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Rent crisis: Available properties reach ‘historic low’

A sign out the front of a property in an urban suburb that indicates it is for rent and Australian currency.
Aussies are finding it significantly more difficult to find a rental property. (Source: Getty)

The total number of available rental properties in Australia has fallen 20.5 per cent compared to last year, new research has found.

According to realestate.com.au, available rental properties are at the lowest level since mid-2003 and prices are surging.

But demand has continued to surge as a result of Aussies who migrated to the regions during COVID flocking back to the cities, and international students and workers returning.

Vacancy rates - the amount of properties available to rent - fell to a historic low of just 1.6 per cent in September.

And for those on the hunt, rental properties are being snapped up quicker than ever before with the median number of days a property is listed for rent at just 19 days.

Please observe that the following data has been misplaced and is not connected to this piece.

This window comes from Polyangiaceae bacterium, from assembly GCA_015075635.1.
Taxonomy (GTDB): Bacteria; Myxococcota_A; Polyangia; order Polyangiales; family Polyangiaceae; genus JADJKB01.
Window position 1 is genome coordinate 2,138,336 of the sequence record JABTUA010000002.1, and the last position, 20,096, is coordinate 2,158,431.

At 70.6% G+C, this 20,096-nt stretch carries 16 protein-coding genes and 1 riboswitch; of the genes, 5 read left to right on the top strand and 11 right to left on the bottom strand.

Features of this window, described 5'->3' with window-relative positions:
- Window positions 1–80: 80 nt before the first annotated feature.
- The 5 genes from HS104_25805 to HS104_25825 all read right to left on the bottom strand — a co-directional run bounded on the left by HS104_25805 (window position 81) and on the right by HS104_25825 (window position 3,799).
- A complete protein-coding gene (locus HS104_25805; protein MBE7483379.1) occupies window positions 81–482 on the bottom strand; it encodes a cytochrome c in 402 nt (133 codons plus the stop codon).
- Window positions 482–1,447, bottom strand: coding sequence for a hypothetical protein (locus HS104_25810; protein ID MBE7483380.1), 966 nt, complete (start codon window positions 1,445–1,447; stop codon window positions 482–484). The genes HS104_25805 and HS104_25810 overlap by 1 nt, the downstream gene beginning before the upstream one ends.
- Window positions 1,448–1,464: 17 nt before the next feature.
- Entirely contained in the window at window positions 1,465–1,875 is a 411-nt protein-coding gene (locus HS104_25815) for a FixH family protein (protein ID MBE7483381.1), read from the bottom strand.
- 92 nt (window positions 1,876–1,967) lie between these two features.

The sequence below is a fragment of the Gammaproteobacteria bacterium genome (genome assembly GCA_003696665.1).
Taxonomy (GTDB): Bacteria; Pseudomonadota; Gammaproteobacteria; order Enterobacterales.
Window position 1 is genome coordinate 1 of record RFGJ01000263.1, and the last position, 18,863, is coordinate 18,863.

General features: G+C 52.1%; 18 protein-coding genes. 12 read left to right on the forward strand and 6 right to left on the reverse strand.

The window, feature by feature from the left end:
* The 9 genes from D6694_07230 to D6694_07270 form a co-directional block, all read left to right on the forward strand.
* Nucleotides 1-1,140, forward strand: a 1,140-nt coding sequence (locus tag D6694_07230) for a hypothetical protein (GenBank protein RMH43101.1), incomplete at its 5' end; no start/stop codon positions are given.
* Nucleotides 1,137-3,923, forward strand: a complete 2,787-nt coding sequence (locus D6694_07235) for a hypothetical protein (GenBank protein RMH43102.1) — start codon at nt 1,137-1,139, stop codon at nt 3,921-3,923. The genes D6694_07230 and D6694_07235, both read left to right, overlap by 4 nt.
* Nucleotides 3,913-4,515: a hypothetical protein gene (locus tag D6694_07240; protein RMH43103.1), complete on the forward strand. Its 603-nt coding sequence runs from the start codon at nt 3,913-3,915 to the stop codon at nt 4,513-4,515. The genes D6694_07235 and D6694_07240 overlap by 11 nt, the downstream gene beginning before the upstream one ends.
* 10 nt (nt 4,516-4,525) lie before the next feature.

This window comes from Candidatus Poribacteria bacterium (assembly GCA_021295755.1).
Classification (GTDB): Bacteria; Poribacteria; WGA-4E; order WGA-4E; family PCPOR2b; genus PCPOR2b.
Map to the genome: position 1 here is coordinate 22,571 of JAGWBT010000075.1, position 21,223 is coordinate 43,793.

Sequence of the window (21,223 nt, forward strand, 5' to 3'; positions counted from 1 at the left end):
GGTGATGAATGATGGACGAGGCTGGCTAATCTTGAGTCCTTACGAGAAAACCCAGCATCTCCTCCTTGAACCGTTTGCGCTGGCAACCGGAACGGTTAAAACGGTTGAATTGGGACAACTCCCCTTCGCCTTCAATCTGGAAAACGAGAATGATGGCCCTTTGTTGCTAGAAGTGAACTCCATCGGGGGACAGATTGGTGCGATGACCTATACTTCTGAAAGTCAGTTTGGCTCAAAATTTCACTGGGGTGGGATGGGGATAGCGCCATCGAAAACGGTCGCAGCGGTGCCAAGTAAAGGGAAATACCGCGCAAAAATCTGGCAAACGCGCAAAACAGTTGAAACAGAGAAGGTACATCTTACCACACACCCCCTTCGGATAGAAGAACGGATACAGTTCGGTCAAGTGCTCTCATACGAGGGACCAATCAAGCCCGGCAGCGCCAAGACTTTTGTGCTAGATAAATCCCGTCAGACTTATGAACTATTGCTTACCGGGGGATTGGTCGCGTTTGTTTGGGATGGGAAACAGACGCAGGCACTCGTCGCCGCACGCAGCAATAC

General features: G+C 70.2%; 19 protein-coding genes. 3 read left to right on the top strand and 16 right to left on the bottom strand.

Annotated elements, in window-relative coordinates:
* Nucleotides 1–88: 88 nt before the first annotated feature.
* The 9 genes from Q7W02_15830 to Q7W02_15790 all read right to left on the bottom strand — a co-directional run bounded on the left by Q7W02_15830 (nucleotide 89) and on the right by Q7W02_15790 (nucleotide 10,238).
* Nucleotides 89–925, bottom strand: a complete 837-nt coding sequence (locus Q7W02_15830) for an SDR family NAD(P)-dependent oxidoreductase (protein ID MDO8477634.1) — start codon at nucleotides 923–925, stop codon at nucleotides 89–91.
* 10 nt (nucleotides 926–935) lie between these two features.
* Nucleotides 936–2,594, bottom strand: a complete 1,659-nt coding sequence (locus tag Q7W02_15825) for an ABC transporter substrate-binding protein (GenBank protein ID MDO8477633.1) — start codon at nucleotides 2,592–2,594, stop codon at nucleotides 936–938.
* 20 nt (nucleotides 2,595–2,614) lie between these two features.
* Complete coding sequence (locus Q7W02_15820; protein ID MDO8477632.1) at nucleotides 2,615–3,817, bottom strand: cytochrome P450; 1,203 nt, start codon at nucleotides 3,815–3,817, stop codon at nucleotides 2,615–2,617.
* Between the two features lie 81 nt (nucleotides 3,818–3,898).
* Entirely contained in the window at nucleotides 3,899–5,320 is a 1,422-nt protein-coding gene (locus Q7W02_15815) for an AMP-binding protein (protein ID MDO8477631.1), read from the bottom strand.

Thanks to the high competition, rents surged 4.3 per cent in September - the fastest quarterly pace on record.

PropTrack director of economic research Cameron Kusher said Australia’s rental market remained “significantly tight” and it was expected to get worse.

“With fewer investors purchasing homes to rent out, the limited supply of stock, coupled with strong demand, is leading to heightened increases in advertised rental prices,” Kusher said.

“The growth and tightness in the rental market appears to be shifting from regional areas back to the capital cities.

“This is being driven by the return of many people, who migrated regionally during the pandemic, back to capital cities and the lift in overseas migration.”

Kusher said conditions were particularly tight in Sydney and Melbourne, where most overseas migrants to Australia tended to settle.

“[That is] likely to keep demand for rentals heightened as supply of rentals is expected to continue to recede, pushing prices higher,” he said.

“The solution to the current tight rental market is either more rental supply or less rental demand, or a combination of both.

“These demand-and-supply issues can be addressed but none of these factors appear set to change in the near-term, which means a further tightening of rental supply and increases in rental costs seems likely over the coming year.”

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